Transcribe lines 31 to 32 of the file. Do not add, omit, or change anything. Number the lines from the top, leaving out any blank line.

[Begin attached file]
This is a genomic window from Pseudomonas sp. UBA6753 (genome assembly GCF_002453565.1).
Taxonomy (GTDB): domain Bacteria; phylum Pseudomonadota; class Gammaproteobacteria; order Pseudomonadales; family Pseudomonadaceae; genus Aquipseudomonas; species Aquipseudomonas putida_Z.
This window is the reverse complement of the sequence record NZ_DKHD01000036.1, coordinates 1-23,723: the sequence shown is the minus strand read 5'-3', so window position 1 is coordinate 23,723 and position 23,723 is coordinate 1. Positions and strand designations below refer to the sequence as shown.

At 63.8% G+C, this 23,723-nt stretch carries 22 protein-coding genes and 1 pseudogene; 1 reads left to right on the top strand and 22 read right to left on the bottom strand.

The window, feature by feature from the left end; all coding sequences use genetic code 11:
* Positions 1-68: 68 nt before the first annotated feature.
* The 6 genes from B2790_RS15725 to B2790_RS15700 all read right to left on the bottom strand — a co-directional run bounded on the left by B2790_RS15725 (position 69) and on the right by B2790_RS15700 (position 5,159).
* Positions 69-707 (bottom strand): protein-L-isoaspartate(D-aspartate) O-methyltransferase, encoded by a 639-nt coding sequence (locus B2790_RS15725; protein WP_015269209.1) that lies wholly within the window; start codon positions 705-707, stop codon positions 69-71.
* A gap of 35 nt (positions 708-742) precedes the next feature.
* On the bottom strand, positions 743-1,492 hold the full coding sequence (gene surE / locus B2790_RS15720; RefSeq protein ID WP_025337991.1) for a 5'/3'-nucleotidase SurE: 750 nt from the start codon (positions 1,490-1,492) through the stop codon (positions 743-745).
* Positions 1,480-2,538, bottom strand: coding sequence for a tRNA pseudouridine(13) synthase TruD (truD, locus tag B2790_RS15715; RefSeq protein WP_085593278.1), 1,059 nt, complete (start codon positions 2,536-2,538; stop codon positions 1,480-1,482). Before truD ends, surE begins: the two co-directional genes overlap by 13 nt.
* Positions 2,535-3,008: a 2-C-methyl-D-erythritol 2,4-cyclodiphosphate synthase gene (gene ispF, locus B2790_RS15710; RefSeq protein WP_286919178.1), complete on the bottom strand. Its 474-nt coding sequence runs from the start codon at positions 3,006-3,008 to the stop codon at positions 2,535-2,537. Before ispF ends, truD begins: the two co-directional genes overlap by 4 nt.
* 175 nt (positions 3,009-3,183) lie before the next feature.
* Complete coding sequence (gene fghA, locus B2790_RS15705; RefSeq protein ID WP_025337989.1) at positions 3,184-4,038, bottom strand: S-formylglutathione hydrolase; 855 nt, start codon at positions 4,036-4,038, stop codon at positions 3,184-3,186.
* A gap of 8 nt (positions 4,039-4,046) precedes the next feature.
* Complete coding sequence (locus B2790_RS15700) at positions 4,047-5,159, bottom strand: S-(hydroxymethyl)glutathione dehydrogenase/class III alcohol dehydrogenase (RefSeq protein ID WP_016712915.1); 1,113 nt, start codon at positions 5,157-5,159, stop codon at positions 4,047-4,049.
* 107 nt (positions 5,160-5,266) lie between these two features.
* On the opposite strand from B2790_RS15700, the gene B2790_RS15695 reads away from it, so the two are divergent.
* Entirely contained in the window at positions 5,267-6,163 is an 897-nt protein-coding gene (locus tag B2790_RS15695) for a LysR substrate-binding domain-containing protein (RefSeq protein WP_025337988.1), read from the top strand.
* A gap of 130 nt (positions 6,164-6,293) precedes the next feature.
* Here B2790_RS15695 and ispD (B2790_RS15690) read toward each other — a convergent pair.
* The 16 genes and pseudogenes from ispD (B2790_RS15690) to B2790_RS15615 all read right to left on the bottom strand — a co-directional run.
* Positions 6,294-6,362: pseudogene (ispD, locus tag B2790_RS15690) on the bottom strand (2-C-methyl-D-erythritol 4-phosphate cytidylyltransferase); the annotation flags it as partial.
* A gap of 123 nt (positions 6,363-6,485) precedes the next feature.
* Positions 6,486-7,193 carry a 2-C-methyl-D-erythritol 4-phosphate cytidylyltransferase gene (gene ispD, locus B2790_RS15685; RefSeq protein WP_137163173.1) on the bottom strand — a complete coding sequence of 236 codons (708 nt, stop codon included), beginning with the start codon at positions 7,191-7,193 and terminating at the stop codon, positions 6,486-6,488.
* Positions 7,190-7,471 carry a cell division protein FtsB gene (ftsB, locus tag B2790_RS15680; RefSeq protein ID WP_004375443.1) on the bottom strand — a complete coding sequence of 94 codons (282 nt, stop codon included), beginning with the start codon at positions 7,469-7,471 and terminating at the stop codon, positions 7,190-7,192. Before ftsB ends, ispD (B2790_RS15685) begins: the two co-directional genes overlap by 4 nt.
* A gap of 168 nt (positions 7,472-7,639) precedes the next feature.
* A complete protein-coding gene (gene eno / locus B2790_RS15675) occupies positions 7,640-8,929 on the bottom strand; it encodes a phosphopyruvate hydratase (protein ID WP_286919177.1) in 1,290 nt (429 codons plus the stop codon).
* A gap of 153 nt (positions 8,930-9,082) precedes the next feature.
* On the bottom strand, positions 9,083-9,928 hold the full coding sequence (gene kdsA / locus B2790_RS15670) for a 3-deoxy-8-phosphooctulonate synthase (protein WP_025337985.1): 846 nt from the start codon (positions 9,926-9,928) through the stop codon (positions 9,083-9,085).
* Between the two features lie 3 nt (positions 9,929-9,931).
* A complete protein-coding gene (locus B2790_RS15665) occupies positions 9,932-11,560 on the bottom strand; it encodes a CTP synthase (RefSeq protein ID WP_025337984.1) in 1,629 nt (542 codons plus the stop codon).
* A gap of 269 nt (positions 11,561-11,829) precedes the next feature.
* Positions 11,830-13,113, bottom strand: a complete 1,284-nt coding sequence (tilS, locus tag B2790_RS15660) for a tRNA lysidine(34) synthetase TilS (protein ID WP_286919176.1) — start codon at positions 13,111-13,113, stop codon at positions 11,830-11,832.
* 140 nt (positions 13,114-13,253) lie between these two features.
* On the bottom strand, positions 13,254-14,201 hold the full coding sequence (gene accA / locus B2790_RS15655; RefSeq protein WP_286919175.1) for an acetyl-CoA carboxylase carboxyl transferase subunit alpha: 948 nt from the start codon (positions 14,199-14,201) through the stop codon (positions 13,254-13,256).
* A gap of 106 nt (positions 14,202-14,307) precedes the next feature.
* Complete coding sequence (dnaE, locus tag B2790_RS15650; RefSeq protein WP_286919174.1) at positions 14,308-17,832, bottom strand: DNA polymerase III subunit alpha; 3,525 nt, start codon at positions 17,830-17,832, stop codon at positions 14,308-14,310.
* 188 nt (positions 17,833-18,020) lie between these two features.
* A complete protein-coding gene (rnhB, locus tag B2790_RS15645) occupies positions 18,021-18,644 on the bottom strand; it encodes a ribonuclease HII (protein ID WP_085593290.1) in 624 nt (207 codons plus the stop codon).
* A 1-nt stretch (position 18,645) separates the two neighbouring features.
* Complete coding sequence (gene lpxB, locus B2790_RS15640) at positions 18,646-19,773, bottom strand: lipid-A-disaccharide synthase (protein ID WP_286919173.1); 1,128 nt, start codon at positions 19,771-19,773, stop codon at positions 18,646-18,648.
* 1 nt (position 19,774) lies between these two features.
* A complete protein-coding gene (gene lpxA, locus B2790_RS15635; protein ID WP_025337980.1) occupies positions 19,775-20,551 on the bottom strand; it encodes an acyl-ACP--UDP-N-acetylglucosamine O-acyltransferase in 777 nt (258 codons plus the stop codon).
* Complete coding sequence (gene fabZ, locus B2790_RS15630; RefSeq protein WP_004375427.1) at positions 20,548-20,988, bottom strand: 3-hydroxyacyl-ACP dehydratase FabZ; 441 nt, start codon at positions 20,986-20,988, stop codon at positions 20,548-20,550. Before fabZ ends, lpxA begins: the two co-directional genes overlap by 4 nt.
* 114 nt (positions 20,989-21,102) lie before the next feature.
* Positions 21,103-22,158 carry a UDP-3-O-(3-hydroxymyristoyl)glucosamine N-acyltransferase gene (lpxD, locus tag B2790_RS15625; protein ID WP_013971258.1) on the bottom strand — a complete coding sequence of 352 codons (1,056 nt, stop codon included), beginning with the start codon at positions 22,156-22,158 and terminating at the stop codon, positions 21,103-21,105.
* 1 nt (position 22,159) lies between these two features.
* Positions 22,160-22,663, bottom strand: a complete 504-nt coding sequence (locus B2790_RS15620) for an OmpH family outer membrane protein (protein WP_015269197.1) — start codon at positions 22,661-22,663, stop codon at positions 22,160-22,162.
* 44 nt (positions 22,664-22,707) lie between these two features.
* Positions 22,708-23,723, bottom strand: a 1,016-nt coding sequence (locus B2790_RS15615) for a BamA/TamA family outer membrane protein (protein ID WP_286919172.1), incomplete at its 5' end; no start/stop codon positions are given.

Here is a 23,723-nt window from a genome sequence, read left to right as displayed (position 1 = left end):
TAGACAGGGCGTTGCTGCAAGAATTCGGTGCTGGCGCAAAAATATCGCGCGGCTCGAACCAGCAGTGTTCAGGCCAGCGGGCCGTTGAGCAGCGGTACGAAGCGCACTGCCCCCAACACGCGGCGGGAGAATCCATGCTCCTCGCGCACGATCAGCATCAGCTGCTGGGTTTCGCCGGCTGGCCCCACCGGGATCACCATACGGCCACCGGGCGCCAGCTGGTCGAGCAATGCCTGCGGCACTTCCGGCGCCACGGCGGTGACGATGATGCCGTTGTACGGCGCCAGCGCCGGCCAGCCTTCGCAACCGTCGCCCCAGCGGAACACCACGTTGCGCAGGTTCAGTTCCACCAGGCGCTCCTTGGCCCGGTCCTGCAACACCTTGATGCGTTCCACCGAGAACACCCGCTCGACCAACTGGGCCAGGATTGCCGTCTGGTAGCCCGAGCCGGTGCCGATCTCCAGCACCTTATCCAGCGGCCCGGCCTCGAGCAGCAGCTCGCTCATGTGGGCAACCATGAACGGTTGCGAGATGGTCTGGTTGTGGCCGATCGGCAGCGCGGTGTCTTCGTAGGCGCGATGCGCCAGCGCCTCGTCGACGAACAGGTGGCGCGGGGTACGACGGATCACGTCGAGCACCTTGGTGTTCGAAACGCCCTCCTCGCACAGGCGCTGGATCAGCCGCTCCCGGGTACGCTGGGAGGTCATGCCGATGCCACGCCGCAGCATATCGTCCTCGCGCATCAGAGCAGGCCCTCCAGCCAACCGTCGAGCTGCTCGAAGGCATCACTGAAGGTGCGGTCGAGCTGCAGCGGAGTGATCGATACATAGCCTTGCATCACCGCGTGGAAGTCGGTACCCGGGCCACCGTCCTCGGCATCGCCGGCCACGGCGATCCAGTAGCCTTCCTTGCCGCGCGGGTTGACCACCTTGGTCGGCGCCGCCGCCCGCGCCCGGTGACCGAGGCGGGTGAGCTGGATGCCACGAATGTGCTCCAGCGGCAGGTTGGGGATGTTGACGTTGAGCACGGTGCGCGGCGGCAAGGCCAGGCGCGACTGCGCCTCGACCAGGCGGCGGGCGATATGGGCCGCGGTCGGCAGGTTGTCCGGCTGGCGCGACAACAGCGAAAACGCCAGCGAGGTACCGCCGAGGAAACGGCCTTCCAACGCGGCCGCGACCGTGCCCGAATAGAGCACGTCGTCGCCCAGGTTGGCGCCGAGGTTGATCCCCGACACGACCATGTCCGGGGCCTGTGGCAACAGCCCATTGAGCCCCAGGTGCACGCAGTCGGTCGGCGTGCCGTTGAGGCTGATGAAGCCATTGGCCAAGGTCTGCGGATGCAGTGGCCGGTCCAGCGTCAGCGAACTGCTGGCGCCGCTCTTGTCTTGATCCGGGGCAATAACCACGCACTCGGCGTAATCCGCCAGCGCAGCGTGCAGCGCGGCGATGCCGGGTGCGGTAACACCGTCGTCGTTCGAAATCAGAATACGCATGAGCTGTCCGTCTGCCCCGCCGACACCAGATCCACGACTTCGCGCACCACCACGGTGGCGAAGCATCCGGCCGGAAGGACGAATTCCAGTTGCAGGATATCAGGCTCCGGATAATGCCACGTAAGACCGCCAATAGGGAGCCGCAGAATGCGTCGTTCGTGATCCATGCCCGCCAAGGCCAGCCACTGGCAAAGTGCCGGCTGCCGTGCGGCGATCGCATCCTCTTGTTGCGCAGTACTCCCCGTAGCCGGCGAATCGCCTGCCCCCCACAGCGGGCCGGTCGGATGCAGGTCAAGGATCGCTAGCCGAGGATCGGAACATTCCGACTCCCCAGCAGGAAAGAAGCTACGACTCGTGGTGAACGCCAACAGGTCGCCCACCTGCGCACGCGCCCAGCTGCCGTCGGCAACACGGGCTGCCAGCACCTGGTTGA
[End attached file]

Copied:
* Between the two features lie 3 nt (positions 9,929-9,931).
* A complete protein-coding gene (locus B2790_RS15665) occupies positions 9,932-11,560 on the bottom strand; it encodes a CTP synthase (RefSeq protein ID WP_025337984.1) in 1,629 nt (542 codons plus the stop codon).